To stay on top of your game when working on multiple projects, it helps to keep organised with all this information.

You don’t need to be pedantic and crazy organised when doing this, if you don’t want to. It just helps to have a bit of order when working on a few things at once. Some ways you could do this are:

  • Set up folders in your email program. All email programs should have a folder or labelling system. You could set up a folder for each of your projects, and move emails into these folders. That way, whenever you need to find something, you can search for it in one folder and stay on track.
  • Create folders in your document storage area. Whether you store document and other files on your own computer’s hard drive, or in some online service such as SharePoint, you should set up folders for those. This also makes it easier to find things.

Trying to implement these in your work environment will help you when working on multiple projects, as you’ll be able to find things easier when you need them.

4. Keep Up To Date With Project Priorities

When you’re working on more than one thing at once, sometimes it can be a bit overwhelming. You might feel like you have too much to do. You might feel like everyone wants their work done right now. I certainly feel like that, quite a lot actually. Sometimes I can’t tell what I should be working on and what’s most important.

When that happens, I need to get some guidance on what the priorities are. I can go and speak to my manager, who has a broader view of the team’s work, and ask for advice. This works quite well in most situations. I suggest doing the same thing, and do it every so often, to make sure the priorities are still the same.

Ask your manager what the priorities are for your projects. Ask them if they can rank them in order, or assign some kind of priority to them. This will make it easier for you to make decisions about what to work on next.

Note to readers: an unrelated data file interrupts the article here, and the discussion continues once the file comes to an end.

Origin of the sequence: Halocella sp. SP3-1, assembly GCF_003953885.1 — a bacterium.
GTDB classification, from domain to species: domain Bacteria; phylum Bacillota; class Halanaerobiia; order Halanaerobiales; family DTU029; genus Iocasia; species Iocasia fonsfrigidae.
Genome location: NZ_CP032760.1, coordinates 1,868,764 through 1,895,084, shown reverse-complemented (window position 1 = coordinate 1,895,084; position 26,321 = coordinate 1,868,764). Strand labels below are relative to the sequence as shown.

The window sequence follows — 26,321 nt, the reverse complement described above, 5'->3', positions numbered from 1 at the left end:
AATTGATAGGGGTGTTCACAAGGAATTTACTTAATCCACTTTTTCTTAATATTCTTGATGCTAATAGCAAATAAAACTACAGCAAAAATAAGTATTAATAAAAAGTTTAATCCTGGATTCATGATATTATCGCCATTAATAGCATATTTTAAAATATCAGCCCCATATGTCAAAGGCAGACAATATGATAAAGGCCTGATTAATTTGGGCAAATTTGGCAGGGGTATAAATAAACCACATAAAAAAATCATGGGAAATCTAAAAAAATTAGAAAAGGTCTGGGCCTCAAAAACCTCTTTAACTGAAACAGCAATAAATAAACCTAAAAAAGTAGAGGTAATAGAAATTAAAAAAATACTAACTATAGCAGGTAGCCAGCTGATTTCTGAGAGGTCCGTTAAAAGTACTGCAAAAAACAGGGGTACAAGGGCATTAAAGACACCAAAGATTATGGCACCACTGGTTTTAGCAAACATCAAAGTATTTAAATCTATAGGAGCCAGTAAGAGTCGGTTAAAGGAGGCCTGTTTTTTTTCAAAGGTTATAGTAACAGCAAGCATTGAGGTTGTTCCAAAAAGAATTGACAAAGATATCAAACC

Also, it can help to ask for priorities on certain pieces of work. Your project managers can also advise about this. Should you work on developing test cases, or creating database access code? Which of the priority bugs should you work on testing first? Which document is to be read and discussed first? Each of these questions could be answered by the project manager or others in the team.

5. Take Mental Notes About The Differences

Sometimes if I’m working on a few projects, I can get confused about which one is which. At the moment, I’m in a business analyst role on about six projects in the team. This can get confusing at times, especially when you’re in a meeting and you start talking about something – and it’s for the wrong project! That’s happened quite a few times to me before.

What I’ve learnt to do is to try and take a mental note of what the project is. Something that I can use to tell it apart from other projects. It could be a visual representation of the solution, the names of a few of the key people, or the system that it affects. Something that you can use to tell it apart from other projects.

So, I hope these tips have helped you stay effective if you’re working on multiple projects. If you can show you’re good at working on more than one thing, this can help you get the kind of projects you want to do. What do you have trouble with when you’re in this situation?